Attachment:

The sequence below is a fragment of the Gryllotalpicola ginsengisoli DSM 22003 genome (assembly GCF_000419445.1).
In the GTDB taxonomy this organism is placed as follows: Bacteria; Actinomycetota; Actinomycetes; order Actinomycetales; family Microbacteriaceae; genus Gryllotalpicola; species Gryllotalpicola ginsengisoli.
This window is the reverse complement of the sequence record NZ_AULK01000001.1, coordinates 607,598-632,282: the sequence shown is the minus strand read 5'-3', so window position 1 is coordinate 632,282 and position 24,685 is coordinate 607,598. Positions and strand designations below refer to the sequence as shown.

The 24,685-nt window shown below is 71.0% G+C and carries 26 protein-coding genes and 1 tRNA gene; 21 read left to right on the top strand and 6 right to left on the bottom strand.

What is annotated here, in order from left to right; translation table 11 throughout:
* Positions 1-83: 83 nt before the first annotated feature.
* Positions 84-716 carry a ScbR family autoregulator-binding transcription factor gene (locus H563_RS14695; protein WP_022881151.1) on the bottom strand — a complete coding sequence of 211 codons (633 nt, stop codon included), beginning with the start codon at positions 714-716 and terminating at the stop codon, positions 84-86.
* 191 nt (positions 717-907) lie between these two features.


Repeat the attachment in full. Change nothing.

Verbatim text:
The sequence below is a fragment of the Gryllotalpicola ginsengisoli DSM 22003 genome (assembly GCF_000419445.1).
In the GTDB taxonomy this organism is placed as follows: Bacteria; Actinomycetota; Actinomycetes; order Actinomycetales; family Microbacteriaceae; genus Gryllotalpicola; species Gryllotalpicola ginsengisoli.
This window is the reverse complement of the sequence record NZ_AULK01000001.1, coordinates 607,598-632,282: the sequence shown is the minus strand read 5'-3', so window position 1 is coordinate 632,282 and position 24,685 is coordinate 607,598. Positions and strand designations below refer to the sequence as shown.

The 24,685-nt window shown below is 71.0% G+C and carries 26 protein-coding genes and 1 tRNA gene; 21 read left to right on the top strand and 6 right to left on the bottom strand.

What is annotated here, in order from left to right; translation table 11 throughout:
* Positions 1-83: 83 nt before the first annotated feature.
* Positions 84-716 carry a ScbR family autoregulator-binding transcription factor gene (locus H563_RS14695; protein WP_022881151.1) on the bottom strand — a complete coding sequence of 211 codons (633 nt, stop codon included), beginning with the start codon at positions 714-716 and terminating at the stop codon, positions 84-86.
* 191 nt (positions 717-907) lie between these two features.